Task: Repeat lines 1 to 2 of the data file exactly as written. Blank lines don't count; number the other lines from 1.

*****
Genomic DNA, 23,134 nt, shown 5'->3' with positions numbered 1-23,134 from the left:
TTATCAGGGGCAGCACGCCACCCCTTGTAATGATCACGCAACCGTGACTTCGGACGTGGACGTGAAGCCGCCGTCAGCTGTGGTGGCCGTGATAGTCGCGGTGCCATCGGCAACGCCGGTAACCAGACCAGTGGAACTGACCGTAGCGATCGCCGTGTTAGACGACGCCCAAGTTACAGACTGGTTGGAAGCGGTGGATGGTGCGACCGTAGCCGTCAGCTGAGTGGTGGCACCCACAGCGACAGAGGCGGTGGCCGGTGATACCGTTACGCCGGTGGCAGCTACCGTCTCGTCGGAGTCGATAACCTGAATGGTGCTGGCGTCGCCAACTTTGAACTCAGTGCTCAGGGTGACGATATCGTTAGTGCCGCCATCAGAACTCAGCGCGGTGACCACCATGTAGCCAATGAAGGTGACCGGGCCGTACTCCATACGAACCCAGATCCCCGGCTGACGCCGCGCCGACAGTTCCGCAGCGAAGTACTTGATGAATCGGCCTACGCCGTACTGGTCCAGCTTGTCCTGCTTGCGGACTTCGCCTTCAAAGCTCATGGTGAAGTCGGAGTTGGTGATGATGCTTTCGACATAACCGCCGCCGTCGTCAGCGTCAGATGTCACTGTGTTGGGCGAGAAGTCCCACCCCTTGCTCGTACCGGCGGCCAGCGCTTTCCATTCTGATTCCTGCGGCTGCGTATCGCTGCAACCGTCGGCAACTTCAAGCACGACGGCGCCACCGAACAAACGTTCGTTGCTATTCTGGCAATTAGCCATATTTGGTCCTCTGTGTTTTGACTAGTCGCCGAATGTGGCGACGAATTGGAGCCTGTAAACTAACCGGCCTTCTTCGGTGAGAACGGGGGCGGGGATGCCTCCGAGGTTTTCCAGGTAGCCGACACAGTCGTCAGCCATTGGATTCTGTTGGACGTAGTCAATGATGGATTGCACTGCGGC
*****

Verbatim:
Genomic DNA, 23,134 nt, shown 5'->3' with positions numbered 1-23,134 from the left:
TTATCAGGGGCAGCACGCCACCCCTTGTAATGATCACGCAACCGTGACTTCGGACGTGGACGTGAAGCCGCCGTCAGCTGTGGTGGCCGTGATAGTCGCGGTGCCATCGGCAACGCCGGTAACCAGACCAGTGGAACTGACCGTAGCGATCGCCGTGTTAGACGACGCCCAAGTTACAGACTGGTTGGAAGCGGTGGATGGTGCGACCGTAGCCGTCAGCTGAGTGGTGGCACCCACAGCGACAGAGGCGGTGGCCGGTGATACCGTTACGCCGGTGGCAGCTACCGTCTCGTCGGAGTCGATAACCTGAATGGTGCTGGCGTCGCCAACTTTGAACTCAGTGCTCAGGGTGACGATATCGTTAGTGCCGCCATCAGAACTCAGCGCGGTGACCACCATGTAGCCAATGAAGGTGACCGGGCCGTACTCCATACGAACCCAGATCCCCGGCTGACGCCGCGCCGACAGTTCCGCAGCGAAGTACTTGATGAATCGGCCTACGCCGTACTGGTCCAGCTTGTCCTGCTTGCGGACTTCGCCTTCAAAGCTCATGGTGAAGTCGGAGTTGGTGATGATGCTTTCGACATAACCGCCGCCGTCGTCAGCGTCAGATGTCACTGTGTTGGGCGAGAAGTCCCACCCCTTGCTCGTACCGGCGGCCAGCGCTTTCCATTCTGATTCCTGCGGCTGCGTATCGCTGCAACCGTCGGCAACTTCAAGCACGACGGCGCCACCGAACAAACGTTCGTTGCTATTCTGGCAATTAGCCATATTTGGTCCTCTGTGTTTTGACTAGTCGCCGAATGTGGCGACGAATTGGAGCCTGTAAACTAACCGGCCTTCTTCGGTGAGAACGGGGGCGGGGATGCCTCCGAGGTTTTCCAGGTAGCCGACACAGTCGTCAGCCATTGGATTCTGTTGGACGTAGTCAATGATGGATTGCACTGCGGC